Plain Wild Rice

Manohmin

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Preparation info

  • Makes

    3 to 4 cups

    rice
    • Difficulty

      Easy

Appears in

Seductions of Rice

By Jeffrey Alford and Naomi Duguid

Published 1998

  • About

Traditional wild rice harvesting still goes on every autumn in small lakes from Ontario to Minnesota. Two people in a canoe go out among the rice plants, one poling, the other using a double pole arrangement called “knockers” to bend the rice stalks over the canoe and then to slap the ripe rice off the stalks into the canoe. The work is hard and slow but still, on a good day two people can fill a canoe, bringing in about three hundred pounds of wild rice. The rice must then be dried so that it will keep. After a preliminary drying in the sun or over a slow fire, it is parched in a metal tub over a fire, to help loosen the husks. After an hour’s parching and stirring, the husks have loosened. The parched rice is then milled by light pounding in a large barrel-shaped wooden mortar, and the husks are winnowed away.

In native tradition, wild rice—manohmin—and the wild rice harvest have great significance, not just as food but as an expression of the connection between the people and the land. On her wild rice home page on the Internet, Paula Giese talks of the importance of eating “first rice, ” the first wild rice harvested each year, with cooked wild fowl, offering and eating the rice with “peace and gratitude.”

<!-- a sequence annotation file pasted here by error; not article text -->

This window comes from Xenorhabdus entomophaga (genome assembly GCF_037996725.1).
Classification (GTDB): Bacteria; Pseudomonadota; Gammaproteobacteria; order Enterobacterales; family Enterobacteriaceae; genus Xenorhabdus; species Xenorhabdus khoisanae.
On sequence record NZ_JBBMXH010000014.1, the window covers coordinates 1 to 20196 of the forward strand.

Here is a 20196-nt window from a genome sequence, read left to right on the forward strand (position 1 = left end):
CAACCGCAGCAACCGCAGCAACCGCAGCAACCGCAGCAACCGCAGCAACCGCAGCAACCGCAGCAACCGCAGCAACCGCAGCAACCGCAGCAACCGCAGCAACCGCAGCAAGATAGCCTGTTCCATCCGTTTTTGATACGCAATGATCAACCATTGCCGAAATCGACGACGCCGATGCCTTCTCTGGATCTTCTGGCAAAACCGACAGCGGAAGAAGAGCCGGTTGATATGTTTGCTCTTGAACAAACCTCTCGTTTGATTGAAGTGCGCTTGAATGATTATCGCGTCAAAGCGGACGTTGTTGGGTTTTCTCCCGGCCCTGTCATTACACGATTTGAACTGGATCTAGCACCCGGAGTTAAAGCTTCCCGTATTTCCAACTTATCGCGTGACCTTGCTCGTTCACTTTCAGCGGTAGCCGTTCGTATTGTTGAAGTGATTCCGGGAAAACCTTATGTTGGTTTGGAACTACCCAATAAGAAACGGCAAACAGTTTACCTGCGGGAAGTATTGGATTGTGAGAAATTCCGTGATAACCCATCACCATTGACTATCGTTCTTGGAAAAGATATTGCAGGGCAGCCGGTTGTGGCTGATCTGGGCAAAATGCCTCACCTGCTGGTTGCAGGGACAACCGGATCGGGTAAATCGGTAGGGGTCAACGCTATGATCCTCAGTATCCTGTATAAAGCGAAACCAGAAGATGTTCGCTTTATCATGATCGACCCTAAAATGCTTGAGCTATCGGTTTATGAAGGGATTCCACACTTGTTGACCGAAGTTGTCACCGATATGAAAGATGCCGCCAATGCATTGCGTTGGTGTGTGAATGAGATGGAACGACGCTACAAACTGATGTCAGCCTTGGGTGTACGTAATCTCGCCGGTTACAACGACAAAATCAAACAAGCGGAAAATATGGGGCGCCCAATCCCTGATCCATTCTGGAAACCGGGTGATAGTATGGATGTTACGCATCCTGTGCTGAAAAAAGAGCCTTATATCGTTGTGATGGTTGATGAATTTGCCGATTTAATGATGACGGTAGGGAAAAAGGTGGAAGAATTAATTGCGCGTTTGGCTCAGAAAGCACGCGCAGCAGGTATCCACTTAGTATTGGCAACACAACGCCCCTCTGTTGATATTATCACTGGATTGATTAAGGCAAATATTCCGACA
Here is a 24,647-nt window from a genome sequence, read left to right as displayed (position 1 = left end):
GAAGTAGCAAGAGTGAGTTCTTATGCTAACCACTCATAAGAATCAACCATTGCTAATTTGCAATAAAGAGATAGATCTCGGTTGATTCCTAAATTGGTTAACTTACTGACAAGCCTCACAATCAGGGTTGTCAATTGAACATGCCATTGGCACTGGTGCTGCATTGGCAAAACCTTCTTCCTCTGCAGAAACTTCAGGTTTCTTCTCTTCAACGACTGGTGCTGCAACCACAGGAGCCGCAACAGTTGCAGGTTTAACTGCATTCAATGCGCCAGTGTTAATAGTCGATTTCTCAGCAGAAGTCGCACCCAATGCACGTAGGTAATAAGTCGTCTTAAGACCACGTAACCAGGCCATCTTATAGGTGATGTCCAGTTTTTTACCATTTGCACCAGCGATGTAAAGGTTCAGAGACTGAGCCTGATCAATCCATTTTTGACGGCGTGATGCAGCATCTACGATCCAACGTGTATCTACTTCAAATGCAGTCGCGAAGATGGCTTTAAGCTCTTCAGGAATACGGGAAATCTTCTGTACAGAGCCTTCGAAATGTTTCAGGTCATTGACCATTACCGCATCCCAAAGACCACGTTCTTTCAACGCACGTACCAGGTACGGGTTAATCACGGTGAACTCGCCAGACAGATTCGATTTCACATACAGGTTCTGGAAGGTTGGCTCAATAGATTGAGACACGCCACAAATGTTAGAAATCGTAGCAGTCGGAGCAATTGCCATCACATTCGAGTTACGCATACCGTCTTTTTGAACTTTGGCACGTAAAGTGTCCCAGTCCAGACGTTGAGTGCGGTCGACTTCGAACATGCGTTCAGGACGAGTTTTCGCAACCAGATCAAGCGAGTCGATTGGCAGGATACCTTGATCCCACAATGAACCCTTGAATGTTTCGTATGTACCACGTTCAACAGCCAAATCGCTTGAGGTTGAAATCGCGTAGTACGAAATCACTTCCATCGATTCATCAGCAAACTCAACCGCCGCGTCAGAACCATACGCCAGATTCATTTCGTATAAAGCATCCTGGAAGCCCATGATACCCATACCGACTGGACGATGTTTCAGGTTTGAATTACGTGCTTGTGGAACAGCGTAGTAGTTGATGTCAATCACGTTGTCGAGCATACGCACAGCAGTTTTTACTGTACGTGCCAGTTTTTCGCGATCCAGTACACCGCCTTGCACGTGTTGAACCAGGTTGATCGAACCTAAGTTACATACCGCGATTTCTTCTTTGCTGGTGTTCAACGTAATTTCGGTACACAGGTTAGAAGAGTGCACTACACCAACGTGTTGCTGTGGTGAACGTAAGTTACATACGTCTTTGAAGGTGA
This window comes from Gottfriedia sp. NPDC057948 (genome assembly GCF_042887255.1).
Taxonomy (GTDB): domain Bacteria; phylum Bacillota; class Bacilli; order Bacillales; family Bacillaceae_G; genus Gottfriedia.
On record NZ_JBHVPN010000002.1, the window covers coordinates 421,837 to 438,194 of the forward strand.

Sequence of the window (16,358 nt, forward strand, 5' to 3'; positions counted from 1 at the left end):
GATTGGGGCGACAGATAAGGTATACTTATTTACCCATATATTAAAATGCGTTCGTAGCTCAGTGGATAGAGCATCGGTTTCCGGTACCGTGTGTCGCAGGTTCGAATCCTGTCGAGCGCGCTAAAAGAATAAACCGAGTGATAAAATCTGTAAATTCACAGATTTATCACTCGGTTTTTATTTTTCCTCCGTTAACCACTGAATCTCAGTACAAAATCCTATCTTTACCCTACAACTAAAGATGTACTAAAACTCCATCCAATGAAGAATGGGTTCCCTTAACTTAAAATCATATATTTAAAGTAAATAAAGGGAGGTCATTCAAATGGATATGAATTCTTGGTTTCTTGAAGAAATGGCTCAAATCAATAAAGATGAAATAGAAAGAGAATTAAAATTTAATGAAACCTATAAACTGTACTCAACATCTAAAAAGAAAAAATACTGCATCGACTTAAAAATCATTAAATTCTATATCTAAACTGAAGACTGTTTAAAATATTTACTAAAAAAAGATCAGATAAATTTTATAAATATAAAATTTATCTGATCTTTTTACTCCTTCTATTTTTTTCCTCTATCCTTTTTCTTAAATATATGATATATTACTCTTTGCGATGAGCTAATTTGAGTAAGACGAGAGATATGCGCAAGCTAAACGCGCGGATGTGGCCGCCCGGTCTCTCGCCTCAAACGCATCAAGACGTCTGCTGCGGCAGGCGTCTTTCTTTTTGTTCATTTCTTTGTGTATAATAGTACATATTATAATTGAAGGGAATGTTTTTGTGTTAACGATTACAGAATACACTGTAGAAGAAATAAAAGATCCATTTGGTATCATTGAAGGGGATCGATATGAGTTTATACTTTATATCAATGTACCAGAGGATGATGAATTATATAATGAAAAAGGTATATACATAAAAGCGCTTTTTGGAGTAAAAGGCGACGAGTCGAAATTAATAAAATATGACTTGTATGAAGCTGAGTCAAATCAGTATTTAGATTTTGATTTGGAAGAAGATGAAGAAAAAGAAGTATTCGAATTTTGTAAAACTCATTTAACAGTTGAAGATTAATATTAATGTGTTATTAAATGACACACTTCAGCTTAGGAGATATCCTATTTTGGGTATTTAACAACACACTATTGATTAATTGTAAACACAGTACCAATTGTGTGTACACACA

Traditionally harvested wild rice is very long (up to four inches) and a mix of colors, from blond to black. It cooks fairly quickly, with a smoky taste from the parching. Commercially grown and harvested “wild” rice has shorter grains, usually more broken grains, and a fairly uniform brown to black color. It lacks the smoky taste of the traditional rice and takes a little longer to cook. It is also less expensive than traditional wild rice. Commercial wild rice is often available in supermarkets.

Traditional wild rice can be mail-ordered (see Mail-Order Sources) or occasionally found in specialty stores. If you feel strongly, as we do, that wild rice traditions should be preserved and encouraged, take the trouble to find traditionally harvested wild rice and pay the extra. It’s well worth it.

Since the wild rices you can buy differ greatly, we give the following recipe as a guideline, to be used together with the cooking instructions given by the grower on the package.

Ingredients

  • 2 cups wild rice
  • 8 cups water

Method

Rinse the rice under cold running water. Place in a large heavy pot with the water. Bring to a boil, then cook, uncovered, at a low boil for about 35 minutes. Cover, lower the heat, and cook for 10 minutes longer, or until the rice is soft but not mushy. (If you want to add salt or oil, add only after cooking.)

Serve plain to accompany any vegetables or meat or use instead of brown rice in most recipes.